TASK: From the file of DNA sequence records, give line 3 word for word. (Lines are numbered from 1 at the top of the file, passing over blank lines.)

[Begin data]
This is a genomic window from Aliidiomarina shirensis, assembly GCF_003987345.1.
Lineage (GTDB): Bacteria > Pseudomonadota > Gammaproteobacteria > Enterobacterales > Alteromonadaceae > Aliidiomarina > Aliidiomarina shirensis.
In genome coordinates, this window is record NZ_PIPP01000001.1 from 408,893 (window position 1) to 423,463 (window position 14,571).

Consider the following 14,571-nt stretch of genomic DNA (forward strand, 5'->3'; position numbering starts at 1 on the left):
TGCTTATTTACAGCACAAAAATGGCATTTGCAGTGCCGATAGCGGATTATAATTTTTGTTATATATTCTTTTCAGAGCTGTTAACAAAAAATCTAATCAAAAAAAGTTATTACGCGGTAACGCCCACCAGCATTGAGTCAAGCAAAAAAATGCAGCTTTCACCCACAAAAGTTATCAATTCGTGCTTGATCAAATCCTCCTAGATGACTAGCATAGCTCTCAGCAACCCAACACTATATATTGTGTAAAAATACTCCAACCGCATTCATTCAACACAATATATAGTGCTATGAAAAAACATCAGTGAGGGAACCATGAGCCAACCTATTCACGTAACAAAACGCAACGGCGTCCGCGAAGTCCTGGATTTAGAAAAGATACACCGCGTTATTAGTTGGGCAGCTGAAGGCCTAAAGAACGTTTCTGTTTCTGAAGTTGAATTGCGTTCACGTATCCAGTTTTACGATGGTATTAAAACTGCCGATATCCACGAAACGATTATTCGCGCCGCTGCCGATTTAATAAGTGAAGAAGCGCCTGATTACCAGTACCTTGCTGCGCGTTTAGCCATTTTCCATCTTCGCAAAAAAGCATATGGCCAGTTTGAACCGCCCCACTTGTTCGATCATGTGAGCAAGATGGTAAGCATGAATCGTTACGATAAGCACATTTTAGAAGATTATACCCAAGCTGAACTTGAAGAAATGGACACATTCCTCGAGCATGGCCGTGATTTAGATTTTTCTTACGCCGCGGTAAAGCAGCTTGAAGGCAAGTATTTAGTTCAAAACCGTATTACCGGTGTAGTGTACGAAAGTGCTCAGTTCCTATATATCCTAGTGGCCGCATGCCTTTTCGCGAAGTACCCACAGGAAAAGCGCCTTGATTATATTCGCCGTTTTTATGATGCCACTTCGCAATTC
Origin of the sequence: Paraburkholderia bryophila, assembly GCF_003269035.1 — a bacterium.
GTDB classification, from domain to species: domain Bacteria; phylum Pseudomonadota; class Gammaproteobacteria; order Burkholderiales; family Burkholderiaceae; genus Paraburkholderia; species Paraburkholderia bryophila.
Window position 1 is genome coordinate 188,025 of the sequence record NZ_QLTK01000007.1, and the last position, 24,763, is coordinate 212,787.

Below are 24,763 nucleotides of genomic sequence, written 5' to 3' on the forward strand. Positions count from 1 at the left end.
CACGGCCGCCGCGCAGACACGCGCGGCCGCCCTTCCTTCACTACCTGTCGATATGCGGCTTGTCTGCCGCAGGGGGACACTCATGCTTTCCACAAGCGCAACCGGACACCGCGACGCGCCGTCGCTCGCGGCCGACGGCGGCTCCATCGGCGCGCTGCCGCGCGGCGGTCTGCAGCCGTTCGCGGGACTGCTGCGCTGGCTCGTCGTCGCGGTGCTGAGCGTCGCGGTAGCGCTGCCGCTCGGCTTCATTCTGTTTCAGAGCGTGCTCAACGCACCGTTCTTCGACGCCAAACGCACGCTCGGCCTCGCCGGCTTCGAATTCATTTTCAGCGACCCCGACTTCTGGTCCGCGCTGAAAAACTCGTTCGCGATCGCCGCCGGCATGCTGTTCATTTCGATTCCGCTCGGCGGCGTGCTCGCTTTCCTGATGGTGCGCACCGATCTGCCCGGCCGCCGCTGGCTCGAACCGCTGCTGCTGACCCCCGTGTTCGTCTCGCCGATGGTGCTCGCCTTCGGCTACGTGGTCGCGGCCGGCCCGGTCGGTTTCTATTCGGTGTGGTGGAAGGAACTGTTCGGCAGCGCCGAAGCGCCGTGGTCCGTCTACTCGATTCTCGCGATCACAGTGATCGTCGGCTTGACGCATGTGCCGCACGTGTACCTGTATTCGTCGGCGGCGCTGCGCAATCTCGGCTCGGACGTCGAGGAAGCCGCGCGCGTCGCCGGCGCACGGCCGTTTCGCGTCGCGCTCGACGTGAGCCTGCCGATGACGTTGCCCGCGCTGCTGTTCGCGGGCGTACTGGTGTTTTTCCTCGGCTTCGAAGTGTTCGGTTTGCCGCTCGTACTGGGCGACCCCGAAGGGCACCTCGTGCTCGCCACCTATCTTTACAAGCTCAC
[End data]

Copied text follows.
In genome coordinates, this window is record NZ_PIPP01000001.1 from 408,893 (window position 1) to 423,463 (window position 14,571).